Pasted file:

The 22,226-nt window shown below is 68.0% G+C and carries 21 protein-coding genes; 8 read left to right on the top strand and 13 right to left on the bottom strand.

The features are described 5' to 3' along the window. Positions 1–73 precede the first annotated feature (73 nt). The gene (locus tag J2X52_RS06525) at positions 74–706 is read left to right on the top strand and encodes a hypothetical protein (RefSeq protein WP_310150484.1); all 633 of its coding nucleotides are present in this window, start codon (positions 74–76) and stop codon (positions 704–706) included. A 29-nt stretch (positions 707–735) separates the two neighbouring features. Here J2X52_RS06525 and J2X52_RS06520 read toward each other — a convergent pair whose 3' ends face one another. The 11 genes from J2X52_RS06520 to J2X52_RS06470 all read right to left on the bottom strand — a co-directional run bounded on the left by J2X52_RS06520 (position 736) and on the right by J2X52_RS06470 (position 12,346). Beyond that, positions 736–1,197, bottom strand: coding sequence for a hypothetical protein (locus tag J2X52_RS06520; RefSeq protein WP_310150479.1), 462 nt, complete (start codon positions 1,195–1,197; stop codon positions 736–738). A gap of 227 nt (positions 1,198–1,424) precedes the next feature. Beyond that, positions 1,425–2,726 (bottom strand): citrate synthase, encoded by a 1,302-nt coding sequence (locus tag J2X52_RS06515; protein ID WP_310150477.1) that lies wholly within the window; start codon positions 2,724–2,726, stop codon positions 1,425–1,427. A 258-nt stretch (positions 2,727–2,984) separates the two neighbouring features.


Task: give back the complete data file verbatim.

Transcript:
The 22,226-nt window shown below is 68.0% G+C and carries 21 protein-coding genes; 8 read left to right on the top strand and 13 right to left on the bottom strand.

The features are described 5' to 3' along the window. Positions 1–73 precede the first annotated feature (73 nt). The gene (locus tag J2X52_RS06525) at positions 74–706 is read left to right on the top strand and encodes a hypothetical protein (RefSeq protein WP_310150484.1); all 633 of its coding nucleotides are present in this window, start codon (positions 74–76) and stop codon (positions 704–706) included. A 29-nt stretch (positions 707–735) separates the two neighbouring features. Here J2X52_RS06525 and J2X52_RS06520 read toward each other — a convergent pair whose 3' ends face one another. The 11 genes from J2X52_RS06520 to J2X52_RS06470 all read right to left on the bottom strand — a co-directional run bounded on the left by J2X52_RS06520 (position 736) and on the right by J2X52_RS06470 (position 12,346). Beyond that, positions 736–1,197, bottom strand: coding sequence for a hypothetical protein (locus tag J2X52_RS06520; RefSeq protein WP_310150479.1), 462 nt, complete (start codon positions 1,195–1,197; stop codon positions 736–738). A gap of 227 nt (positions 1,198–1,424) precedes the next feature. Beyond that, positions 1,425–2,726 (bottom strand): citrate synthase, encoded by a 1,302-nt coding sequence (locus tag J2X52_RS06515; protein ID WP_310150477.1) that lies wholly within the window; start codon positions 2,724–2,726, stop codon positions 1,425–1,427. A 258-nt stretch (positions 2,727–2,984) separates the two neighbouring features.